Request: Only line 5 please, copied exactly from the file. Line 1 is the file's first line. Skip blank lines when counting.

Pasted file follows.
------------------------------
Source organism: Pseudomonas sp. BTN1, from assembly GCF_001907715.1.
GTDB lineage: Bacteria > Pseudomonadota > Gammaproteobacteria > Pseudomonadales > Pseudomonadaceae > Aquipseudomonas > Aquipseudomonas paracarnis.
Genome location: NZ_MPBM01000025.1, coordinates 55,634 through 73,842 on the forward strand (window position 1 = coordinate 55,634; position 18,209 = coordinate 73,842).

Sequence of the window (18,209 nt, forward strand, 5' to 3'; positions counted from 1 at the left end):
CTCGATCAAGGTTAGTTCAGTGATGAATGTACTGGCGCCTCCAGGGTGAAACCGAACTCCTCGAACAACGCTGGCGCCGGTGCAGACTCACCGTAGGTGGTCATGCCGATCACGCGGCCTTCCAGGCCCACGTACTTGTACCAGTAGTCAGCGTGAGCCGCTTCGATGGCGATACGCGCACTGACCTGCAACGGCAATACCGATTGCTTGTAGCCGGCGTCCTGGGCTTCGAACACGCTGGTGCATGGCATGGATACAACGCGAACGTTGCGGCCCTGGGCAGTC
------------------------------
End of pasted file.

CTCGATCAAGGTTAGTTCAGTGATGAATGTACTGGCGCCTCCAGGGTGAAACCGAACTCCTCGAACAACGCTGGCGCCGGTGCAGACTCACCGTAGGTGGTCATGCCGATCACGCGGCCTTCCAGGCCCACGTACTTGTACCAGTAGTCAGCGTGAGCCGCTTCGATGGCGATACGCGCACTGACCTGCAACGGCAATACCGATTGCTTGTAGCCGGCGTCCTGGGCTTCGAACACGCTGGTGCATGGCATGGATACAACGCGAACGTTGCGGCCCTGGGCAGTC